Mary-Louise is an insecure teen who entertains a couple of hobbies/interests (swimming and playing the saxophone) and has her heart in neither. She has a habit of introducing herself to anyone - even family members - as if afraid of slipping through the cracks. Which is precisely what happens to her one day. The only person her mysterious invisibility doesn't seem to affect is Fish, a boy she knows via her swimming lessons, who in turn has a couple of huge problems of his own. The biggest chunk of the story revolves around Mary-Louise and Fish's unusual interaction, and the lessons they learn from each other while they're trying to crack her mystery. I really appreciated how the author didn't weave a romantic plot around the two of them, neither did she make Fish "hot". He and Mary-Louise are indeed connected, but in a way that will only come clear in the end (BTW, this doesn't ultimately rule out a romantic connection, but doesn't affirm it either). And the path that goes there is full of mystery and philosophy, but avoids your usual girl-meets-boy scenario - of which I was grateful.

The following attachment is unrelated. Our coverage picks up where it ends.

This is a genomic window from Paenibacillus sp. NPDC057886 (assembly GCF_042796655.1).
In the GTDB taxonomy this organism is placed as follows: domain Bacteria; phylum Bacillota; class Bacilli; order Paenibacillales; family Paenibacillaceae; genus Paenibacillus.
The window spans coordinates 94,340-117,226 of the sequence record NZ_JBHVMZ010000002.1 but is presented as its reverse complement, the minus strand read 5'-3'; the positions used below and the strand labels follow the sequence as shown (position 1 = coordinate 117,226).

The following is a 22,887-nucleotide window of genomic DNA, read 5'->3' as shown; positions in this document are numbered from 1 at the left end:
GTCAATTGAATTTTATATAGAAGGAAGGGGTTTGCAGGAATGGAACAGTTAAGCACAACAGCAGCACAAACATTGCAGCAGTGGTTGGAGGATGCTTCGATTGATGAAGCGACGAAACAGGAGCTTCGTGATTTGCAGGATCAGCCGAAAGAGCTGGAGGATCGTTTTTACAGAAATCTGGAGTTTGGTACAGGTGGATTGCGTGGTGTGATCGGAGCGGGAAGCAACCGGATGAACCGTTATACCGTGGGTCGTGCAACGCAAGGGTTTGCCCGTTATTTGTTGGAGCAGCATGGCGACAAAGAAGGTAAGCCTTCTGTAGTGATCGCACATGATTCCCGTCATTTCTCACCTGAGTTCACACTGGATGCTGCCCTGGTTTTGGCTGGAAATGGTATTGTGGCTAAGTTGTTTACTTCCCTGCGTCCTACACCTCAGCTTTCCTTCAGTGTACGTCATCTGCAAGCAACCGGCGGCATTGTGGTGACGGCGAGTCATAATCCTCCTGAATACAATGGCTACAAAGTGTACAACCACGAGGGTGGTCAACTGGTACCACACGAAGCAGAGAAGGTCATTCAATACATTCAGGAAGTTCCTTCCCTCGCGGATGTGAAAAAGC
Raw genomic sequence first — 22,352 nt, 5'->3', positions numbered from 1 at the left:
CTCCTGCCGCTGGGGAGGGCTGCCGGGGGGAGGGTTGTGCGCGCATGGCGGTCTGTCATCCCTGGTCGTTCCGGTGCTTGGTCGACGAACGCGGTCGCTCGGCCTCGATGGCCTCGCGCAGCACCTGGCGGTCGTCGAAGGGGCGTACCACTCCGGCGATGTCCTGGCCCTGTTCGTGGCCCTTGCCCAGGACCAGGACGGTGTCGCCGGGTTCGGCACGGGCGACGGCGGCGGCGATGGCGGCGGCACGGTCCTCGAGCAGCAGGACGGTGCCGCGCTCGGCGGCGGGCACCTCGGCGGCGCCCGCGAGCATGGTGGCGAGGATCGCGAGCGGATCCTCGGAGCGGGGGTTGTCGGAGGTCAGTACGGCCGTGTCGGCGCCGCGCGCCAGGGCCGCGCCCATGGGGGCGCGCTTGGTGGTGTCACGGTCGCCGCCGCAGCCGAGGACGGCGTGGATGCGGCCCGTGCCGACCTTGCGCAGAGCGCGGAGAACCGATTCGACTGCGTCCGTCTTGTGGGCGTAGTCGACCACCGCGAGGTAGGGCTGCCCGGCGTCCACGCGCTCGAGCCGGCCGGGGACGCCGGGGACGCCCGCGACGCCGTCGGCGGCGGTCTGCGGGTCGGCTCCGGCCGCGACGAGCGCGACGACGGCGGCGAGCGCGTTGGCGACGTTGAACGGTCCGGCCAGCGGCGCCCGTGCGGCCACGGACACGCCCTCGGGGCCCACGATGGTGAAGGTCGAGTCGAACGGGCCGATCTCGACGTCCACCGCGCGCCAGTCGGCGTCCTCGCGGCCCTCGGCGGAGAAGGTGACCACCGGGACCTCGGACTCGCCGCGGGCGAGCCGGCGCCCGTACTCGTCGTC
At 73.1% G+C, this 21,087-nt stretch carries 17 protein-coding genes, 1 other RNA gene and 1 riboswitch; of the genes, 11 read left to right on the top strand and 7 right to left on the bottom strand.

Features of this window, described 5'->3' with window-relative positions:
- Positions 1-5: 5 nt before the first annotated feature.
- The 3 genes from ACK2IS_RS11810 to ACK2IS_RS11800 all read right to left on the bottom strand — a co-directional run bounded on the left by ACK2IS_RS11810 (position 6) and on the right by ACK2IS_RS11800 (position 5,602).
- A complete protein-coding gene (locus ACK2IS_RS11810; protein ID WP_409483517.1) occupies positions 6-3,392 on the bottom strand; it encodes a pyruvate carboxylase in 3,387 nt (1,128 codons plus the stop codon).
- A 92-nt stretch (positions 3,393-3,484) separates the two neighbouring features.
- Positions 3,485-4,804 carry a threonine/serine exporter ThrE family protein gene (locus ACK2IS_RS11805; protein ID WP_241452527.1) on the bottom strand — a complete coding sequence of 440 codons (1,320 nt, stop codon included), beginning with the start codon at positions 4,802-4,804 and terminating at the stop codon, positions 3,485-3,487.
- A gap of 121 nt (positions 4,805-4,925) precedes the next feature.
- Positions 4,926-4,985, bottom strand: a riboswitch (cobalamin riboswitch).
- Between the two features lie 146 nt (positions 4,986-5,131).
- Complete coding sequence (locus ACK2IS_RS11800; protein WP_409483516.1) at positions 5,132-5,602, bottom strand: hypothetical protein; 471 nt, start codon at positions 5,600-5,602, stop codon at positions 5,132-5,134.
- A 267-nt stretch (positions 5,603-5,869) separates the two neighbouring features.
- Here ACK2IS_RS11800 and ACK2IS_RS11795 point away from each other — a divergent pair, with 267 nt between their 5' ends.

* from a poem by Emily Dickinson [...]

September 09, 2016

Why Ratings Give Me a Headache (Sometimes)

Hello my stellar beauties! (OK, where did that come from? O_O).
(From the equation stars = rating, probably. I guess my subconscious was trying to tell me something...).

OK, here's my confession for today: a couple of days ago, I went and changed a handful of my old ratings. Nothing major, just half a star more here, half a star less there. But the thing is, I felt that I needed to do it, or my present and future ratings would be taunted. Here's the whole story...

September 08, 2016

Matthew S. Cox: "Nine Candles of Deepest Black" (ARC Review)

Title: Nine Candles of Deepest Black  [on Amazon | on Goodreads]
Series: None
Author: Matthew S. Cox [Site | Goodreads]
Genres: Supernatural, Horror
Year: 2016
Age: 14+
Stars: 3.5/5
Pros: Strong mix of supernatural and horror. Characters with authentic voices. Great development of a sibling relationship.
Cons: A little heavy on the descriptive side. Some aspects of the supernatural plot are a bit derivative, or leave too little to the imagination (e.g.: the demon).
WARNING! Blood, gruesome deaths and spiders in all sizes.
Will appeal to: Supernatural/horror lovers who can appreciate a coming-of-age story with a strong accent on family.